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Alzheimer's and Dementia what's the Difference? It's the same isn't it?

Well there is a difference folks. Most people use it interchangeably. Even I did when I was younger. I thought of it as a disease that old people get. That is true for the most part but there is such a thing as Early Onset Alzheimer’s. It's an uncommon form of dementia that strikes people younger than age 65.

Let's get to the difference between Alzheimer's and Dementia. According to the Center for Disease Control (CDC), Alzheimer’s disease is a common cause of dementia causing as many as 50 to 70% of all dementia cases. In fact, Alzheimer’s is a specific form of dementia. Symptoms of Alzheimer’s include impaired thought, impaired speech, and confusion. A doctor can’t say that you or your loved one has Alzheimer’s with absolute certainty, but there are things he or she can do to be sure. Doctors use a variety of screenings to determine the cause of dementia including blood tests, mental status evaluations and brain scans.

Dementia on the other hand is an umbrella term for a set of symptoms including impaired thinking and memory. Dementia is the name for a group of brain disorders that make it hard to remember, think clearly, make decisions, or even control your emotions. Alzheimer’s disease is one of those disorders, but there are many different types and causes of dementia. Dementia isn’t just about simple memory mishaps - like forgetting someone’s name or where you parked. A person with dementia has a hard time with at least two of the following:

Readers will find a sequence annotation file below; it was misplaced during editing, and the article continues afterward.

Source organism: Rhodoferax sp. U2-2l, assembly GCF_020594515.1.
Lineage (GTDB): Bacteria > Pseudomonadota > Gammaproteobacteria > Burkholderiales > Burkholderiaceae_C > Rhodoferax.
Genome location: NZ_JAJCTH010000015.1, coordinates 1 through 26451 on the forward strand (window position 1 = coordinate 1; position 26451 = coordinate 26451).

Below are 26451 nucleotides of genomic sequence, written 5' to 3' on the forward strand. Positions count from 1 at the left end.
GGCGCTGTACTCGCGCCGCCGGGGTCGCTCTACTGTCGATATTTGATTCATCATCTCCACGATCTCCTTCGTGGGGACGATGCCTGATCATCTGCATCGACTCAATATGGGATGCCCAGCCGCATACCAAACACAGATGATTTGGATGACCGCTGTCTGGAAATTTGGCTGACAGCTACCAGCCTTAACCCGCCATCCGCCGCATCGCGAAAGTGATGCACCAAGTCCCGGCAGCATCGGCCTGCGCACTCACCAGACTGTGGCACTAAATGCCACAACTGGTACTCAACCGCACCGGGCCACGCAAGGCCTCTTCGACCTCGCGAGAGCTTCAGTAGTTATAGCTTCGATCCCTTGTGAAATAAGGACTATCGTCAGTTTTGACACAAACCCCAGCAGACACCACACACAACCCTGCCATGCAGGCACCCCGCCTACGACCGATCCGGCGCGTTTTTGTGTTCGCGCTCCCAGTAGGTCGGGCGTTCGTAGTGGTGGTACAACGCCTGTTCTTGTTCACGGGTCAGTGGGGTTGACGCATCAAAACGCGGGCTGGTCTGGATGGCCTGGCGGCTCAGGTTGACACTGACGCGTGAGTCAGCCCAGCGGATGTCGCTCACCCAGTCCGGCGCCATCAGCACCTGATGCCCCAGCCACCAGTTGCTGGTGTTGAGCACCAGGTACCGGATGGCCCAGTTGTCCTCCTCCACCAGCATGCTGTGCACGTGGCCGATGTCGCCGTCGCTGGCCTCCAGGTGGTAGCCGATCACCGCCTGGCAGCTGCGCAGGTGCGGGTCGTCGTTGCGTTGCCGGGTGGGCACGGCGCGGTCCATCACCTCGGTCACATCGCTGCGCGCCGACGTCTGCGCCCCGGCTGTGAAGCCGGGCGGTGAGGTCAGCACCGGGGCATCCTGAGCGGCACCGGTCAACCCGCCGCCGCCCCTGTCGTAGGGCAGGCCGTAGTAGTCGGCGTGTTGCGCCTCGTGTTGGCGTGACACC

• Memory

  • Communication and speech

  • Focus and concentration

  • Reasoning and judgment

  • Visual perception (can’t see the difference in colors or detect movement, or sees things that aren’t there)

Since some types of dementia share similar symptoms, it can be hard for a doctor to figure out which one you or your loved one has. Be sure to tell him about all symptoms, medication and alcohol use, and previous illnesses to help him make the right diagnosis.

Basically, it’s a term that is often associated with the cognitive decline of aging. However, issues other than Alzheimer’s can cause dementia. Other common causes of dementia are Huntington’s Disease, Parkinson’s Disease and Creutzfeldt-Jakob disease.

The major difference between Alzheimer’s Disease and dementia — when an individual is diagnosed with dementia, they are diagnosed based on their symptoms without knowing what's behind the symptoms. In Alzheimer’s disease, the exact cause of the symptoms is understood. In addition, Alzheimer's disease is not reversible, whereas some types of dementia, such as those caused by nutritional problems or a drug interaction, can be reversed.

I intend to write a post on the types of Dementia soon.

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